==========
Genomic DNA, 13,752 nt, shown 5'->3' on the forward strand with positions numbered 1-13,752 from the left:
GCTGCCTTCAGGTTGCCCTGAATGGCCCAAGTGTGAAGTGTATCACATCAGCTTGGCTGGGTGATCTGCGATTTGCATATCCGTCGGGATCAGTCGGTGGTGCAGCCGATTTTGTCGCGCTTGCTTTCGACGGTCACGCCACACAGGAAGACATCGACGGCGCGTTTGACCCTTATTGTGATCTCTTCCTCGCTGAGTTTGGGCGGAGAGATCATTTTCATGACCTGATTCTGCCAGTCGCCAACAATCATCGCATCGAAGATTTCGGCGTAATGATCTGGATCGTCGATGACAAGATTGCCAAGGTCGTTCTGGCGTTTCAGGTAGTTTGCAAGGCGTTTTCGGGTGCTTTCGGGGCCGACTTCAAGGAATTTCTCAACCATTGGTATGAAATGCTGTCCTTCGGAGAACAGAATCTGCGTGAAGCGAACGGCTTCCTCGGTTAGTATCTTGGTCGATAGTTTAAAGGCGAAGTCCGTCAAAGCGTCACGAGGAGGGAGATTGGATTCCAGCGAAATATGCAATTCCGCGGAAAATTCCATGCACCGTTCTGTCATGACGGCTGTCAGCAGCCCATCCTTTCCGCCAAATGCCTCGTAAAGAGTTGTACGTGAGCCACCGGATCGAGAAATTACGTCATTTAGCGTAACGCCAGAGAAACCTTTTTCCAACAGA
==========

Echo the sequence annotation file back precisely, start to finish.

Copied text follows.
Genomic DNA, 13,752 nt, shown 5'->3' on the forward strand with positions numbered 1-13,752 from the left:
GCTGCCTTCAGGTTGCCCTGAATGGCCCAAGTGTGAAGTGTATCACATCAGCTTGGCTGGGTGATCTGCGATTTGCATATCCGTCGGGATCAGTCGGTGGTGCAGCCGATTTTGTCGCGCTTGCTTTCGACGGTCACGCCACACAGGAAGACATCGACGGCGCGTTTGACCCTTATTGTGATCTCTTCCTCGCTGAGTTTGGGCGGAGAGATCATTTTCATGACCTGATTCTGCCAGTCGCCAACAATCATCGCATCGAAGATTTCGGCGTAATGATCTGGATCGTCGATGACAAGATTGCCAAGGTCGTTCTGGCGTTTCAGGTAGTTTGCAAGGCGTTTTCGGGTGCTTTCGGGGCCGACTTCAAGGAATTTCTCAACCATTGGTATGAAATGCTGTCCTTCGGAGAACAGAATCTGCGTGAAGCGAACGGCTTCCTCGGTTAGTATCTTGGTCGATAGTTTAAAGGCGAAGTCCGTCAAAGCGTCACGAGGAGGGAGATTGGATTCCAGCGAAATATGCAATTCCGCGGAAAATTCCATGCACCGTTCTGTCATGACGGCTGTCAGCAGCCCATCCTTTCCGCCAAATGCCTCGTAAAGAGTTGTACGTGAGCCACCGGATCGAGAAATTACGTCATTTAGCGTAACGCCAGAGAAACCTTTTTCCAACAGA